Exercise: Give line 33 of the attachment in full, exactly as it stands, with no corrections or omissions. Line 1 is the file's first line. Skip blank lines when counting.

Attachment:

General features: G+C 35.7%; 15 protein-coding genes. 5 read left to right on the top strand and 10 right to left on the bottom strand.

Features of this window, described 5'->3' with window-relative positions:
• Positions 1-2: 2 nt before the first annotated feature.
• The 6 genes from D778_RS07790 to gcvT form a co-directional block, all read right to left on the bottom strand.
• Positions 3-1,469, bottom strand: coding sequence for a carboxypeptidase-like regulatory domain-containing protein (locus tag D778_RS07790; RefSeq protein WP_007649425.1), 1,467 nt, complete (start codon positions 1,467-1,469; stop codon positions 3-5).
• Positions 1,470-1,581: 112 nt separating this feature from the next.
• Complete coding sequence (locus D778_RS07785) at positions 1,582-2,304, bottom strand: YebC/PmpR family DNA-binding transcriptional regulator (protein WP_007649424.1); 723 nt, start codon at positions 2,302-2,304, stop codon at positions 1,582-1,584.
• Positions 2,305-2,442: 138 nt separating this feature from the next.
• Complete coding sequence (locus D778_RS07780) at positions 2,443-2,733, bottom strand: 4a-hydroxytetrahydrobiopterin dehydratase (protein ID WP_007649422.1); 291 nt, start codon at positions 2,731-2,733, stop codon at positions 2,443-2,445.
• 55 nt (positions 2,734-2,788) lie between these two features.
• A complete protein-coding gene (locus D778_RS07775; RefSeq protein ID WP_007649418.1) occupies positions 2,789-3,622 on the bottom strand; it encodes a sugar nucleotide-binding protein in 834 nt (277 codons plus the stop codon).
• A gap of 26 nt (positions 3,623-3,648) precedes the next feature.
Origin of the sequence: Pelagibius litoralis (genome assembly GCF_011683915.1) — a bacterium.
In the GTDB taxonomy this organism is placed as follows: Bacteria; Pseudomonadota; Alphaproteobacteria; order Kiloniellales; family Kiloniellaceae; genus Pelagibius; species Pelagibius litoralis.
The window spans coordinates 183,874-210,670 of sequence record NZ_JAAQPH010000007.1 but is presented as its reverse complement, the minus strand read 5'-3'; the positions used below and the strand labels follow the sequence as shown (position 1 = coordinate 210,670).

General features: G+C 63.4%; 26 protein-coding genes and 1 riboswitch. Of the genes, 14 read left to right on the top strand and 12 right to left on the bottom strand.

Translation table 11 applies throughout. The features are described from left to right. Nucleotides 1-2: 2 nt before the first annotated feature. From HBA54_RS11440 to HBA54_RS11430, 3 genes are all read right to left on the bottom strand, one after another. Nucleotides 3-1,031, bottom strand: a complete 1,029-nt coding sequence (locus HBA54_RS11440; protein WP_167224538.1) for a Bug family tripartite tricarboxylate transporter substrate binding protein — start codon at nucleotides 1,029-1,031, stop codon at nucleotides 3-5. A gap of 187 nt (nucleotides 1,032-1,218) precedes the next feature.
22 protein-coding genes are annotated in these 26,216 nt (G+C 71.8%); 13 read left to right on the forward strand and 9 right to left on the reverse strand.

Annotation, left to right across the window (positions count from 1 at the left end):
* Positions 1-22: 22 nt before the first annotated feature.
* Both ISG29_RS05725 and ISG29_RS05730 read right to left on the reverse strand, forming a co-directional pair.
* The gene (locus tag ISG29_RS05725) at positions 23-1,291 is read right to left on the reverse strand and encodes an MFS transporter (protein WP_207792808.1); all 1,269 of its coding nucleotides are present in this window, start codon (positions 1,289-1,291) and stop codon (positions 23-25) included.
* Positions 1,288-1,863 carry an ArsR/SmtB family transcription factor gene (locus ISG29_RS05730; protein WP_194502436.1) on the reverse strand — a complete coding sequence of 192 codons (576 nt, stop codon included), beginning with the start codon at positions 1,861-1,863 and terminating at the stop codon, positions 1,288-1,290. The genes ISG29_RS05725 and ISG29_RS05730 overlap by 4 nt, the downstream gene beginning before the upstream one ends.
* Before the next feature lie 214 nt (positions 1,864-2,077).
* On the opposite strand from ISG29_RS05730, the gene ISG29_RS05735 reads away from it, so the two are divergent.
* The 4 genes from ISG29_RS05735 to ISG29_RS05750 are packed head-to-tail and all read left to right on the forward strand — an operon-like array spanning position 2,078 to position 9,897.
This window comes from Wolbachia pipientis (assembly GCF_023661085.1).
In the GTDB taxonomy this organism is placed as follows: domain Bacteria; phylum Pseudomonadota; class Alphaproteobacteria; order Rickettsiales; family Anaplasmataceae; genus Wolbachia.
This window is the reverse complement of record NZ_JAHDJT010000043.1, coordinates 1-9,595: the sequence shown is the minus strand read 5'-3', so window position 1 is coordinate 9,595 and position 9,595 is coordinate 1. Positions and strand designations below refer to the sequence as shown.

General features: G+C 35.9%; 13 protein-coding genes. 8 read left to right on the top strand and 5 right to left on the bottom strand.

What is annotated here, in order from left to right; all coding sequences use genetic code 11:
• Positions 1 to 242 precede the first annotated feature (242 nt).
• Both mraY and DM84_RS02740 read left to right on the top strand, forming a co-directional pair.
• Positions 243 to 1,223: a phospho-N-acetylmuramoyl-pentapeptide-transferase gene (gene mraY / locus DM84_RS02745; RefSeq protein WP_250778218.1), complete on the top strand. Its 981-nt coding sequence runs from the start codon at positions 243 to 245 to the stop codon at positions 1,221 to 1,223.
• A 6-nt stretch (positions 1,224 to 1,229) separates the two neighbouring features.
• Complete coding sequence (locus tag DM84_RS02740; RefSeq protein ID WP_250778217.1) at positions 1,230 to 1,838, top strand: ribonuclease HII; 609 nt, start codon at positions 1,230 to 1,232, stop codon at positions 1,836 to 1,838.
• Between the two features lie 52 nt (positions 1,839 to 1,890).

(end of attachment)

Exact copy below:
• Both mraY and DM84_RS02740 read left to right on the top strand, forming a co-directional pair.